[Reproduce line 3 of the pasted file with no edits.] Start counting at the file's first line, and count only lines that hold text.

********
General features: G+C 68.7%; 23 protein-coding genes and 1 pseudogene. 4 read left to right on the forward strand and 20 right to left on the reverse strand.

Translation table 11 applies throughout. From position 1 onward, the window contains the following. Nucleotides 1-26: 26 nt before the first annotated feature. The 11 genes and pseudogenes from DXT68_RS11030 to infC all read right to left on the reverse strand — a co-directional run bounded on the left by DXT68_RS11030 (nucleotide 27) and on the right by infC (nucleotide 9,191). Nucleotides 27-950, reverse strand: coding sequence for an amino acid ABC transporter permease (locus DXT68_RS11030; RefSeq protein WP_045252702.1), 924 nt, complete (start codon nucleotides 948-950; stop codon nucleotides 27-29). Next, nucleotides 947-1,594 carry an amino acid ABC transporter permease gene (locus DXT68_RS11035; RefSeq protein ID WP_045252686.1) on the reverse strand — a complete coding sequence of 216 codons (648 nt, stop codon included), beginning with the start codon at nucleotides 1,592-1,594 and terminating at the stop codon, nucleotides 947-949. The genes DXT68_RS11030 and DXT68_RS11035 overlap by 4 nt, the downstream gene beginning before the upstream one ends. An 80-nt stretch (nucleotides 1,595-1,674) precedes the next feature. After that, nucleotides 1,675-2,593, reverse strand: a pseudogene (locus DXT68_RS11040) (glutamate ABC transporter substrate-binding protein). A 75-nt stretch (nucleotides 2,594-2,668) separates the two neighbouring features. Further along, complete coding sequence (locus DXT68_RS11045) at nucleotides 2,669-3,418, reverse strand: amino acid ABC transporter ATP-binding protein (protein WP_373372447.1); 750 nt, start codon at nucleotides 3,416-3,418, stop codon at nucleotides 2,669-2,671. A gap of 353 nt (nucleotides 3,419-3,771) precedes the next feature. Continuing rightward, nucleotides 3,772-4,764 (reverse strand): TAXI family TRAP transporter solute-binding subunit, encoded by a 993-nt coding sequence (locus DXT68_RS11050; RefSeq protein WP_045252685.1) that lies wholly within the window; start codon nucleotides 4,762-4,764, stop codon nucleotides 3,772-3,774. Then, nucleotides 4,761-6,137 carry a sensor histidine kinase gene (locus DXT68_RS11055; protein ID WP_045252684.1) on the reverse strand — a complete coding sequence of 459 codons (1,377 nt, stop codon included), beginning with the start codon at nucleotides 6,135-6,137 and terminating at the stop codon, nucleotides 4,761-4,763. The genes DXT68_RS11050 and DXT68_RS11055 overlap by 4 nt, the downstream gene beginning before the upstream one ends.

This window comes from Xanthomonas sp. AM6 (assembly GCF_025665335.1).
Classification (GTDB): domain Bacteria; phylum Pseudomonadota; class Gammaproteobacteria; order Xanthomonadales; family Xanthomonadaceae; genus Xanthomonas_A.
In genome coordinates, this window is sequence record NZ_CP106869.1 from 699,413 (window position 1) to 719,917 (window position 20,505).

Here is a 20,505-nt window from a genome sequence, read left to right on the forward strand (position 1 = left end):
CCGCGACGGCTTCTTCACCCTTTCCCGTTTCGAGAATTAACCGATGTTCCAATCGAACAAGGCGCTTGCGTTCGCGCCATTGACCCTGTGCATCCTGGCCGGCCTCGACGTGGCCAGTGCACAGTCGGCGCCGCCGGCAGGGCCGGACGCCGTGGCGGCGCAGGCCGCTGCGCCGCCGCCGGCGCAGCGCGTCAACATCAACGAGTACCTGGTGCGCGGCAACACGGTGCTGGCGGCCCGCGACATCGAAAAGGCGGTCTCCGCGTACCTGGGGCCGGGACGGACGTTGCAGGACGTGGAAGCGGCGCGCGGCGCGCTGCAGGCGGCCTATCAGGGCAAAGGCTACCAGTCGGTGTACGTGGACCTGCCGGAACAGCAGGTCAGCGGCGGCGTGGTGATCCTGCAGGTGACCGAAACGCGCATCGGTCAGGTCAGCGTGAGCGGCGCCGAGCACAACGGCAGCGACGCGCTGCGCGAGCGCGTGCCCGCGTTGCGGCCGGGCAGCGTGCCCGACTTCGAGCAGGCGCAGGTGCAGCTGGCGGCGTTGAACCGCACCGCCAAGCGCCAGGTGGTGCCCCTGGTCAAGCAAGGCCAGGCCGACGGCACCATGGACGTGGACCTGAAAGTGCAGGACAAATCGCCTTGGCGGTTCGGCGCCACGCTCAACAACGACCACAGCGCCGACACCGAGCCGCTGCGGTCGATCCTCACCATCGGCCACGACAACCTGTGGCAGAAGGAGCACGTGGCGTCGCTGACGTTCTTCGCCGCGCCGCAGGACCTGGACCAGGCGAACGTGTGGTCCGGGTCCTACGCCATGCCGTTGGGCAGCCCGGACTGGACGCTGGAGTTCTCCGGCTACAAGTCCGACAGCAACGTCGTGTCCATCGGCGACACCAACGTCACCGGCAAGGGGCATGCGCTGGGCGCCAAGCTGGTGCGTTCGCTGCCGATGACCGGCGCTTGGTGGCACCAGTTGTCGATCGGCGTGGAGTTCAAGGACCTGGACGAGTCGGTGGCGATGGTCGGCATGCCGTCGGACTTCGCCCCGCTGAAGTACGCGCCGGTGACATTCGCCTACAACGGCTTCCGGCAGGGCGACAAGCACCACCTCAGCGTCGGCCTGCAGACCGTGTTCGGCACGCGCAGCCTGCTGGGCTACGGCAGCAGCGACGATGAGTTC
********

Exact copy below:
This window comes from Xanthomonas sp. AM6 (assembly GCF_025665335.1).